No great white shark created DDT, napalm, or the internal combustion
engine; you can't blame cigarettes, greenhouse gases, hydroelectric dams,
or mercury-laced vaccinations on a pit bull; and rest assured no non-human
conjured up zoos, animal experimentation, or the circus.

With the point of no return fading in the rearview mirror (or at least
obscured by a Hummer), the time is long overdue for all of us to recognize
the real enemy is that which inspires terror. The real enemy just might be
what we see as normal.

And what can be more normal than the American Dream? You all know the
American Dream myth, the fable of individualized success. If we're tough
enough and willing to fight our way past the competition, this is the land
of opportunity: anything is possible. If you succeed, it's because you
worked harder and better and deserved it more. If you fail, the blame is
all on you.

William Burroughs sez: "Thanks for the American Dream, to vulgarize and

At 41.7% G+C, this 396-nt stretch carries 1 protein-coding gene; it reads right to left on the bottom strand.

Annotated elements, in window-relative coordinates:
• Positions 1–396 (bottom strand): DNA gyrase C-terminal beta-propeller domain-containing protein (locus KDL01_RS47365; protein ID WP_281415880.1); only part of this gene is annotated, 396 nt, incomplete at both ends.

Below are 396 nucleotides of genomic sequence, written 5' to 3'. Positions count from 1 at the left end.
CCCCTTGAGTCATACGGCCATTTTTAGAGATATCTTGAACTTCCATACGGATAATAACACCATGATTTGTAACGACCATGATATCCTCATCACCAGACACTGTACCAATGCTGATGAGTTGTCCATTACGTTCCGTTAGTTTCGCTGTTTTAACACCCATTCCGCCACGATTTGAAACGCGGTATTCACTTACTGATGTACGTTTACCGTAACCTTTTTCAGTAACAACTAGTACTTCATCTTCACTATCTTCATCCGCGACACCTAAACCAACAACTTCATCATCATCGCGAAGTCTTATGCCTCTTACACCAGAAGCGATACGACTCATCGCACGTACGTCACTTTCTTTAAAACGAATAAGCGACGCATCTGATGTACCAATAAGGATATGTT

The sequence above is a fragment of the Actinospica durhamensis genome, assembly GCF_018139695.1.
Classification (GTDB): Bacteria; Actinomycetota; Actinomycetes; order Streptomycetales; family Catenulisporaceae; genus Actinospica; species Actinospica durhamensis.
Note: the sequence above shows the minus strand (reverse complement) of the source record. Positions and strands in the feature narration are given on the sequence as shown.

falsify until the bare lies shine through".

Vulgarization. Falsification. Compromise. Conformity. Assimilation.
Submission. Ignorance. Hypocrisy. Brutality. The elite. All of which, as
Rage Against the Machine reminds us, are American dreams.

All of which are American dreams.

So, how about cultivating some new American Dreams?
Dreams not for sale
Dreams not based on celebrity
Dreams not based on material consumption
Dreams not based on physical beauty
Dreams not based on military conquest
Dreams that promote unity and collective action while maintaining
 individuality and independence
Dreams that challenge us to think for ourselves and about others
Dreams that help us pick out the hayseeds amidst the horseshit